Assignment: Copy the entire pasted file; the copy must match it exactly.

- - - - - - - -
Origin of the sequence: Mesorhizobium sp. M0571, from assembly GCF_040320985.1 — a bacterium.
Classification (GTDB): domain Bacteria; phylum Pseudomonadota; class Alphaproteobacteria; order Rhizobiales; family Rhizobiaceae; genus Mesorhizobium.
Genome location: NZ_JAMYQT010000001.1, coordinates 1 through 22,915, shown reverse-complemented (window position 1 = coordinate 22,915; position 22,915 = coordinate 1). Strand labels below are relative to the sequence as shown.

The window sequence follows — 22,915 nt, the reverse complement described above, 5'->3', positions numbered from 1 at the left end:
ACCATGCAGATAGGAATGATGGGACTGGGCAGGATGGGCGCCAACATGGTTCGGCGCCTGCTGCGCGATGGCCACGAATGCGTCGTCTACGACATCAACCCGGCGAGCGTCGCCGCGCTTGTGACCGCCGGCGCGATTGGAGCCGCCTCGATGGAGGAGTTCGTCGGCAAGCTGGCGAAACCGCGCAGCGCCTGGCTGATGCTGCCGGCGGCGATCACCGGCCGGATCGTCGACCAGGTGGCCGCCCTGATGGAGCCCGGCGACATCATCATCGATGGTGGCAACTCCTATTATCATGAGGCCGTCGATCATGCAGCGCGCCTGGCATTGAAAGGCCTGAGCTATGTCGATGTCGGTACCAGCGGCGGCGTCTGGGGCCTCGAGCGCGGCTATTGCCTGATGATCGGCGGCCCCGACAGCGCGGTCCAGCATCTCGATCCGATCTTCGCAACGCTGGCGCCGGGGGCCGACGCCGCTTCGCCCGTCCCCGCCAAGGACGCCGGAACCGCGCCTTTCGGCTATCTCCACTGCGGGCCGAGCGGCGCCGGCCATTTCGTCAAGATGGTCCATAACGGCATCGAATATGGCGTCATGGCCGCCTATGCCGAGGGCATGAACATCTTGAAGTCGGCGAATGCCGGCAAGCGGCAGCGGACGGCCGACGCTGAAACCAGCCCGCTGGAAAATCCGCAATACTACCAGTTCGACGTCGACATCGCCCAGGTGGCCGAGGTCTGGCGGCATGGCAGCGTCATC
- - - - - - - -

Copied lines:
Origin of the sequence: Mesorhizobium sp. M0571, from assembly GCF_040320985.1 — a bacterium.
Classification (GTDB): domain Bacteria; phylum Pseudomonadota; class Alphaproteobacteria; order Rhizobiales; family Rhizobiaceae; genus Mesorhizobium.
Genome location: NZ_JAMYQT010000001.1, coordinates 1 through 22,915, shown reverse-complemented (window position 1 = coordinate 22,915; position 22,915 = coordinate 1). Strand labels below are relative to the sequence as shown.

The window sequence follows — 22,915 nt, the reverse complement described above, 5'->3', positions numbered from 1 at the left end:
ACCATGCAGATAGGAATGATGGGACTGGGCAGGATGGGCGCCAACATGGTTCGGCGCCTGCTGCGCGATGGCCACGAATGCGTCGTCTACGACATCAACCCGGCGAGCGTCGCCGCGCTTGTGACCGCCGGCGCGATTGGAGCCGCCTCGATGGAGGAGTTCGTCGGCAAGCTGGCGAAACCGCGCAGCGCCTGGCTGATGCTGCCGGCGGCGATCACCGGCCGGATCGTCGACCAGGTGGCCGCCCTGATGGAGCCCGGCGACATCATCATCGATGGTGGCAACTCCTATTATCATGAGGCCGTCGATCATGCAGCGCGCCTGGCATTGAAAGGCCTGAGCTATGTCGATGTCGGTACCAGCGGCGGCGTCTGGGGCCTCGAGCGCGGCTATTGCCTGATGATCGGCGGCCCCGACAGCGCGGTCCAGCATCTCGATCCGATCTTCGCAACGCTGGCGCCGGGGGCCGACGCCGCTTCGCCCGTCCCCGCCAAGGACGCCGGAACCGCGCCTTTCGGCTATCTCCACTGCGGGCCGAGCGGCGCCGGCCATTTCGTCAAGATGGTCCATAACGGCATCGAATATGGCGTCATGGCCGCCTATGCCGAGGGCATGAACATCTTGAAGTCGGCGAATGCCGGCAAGCGGCAGCGGACGGCCGACGCTGAAACCAGCCCGCTGGAAAATCCGCAATACTACCAGTTCGACGTCGACATCGCCCAGGTGGCCGAGGTCTGGCGGCATGGCAGCGTCATC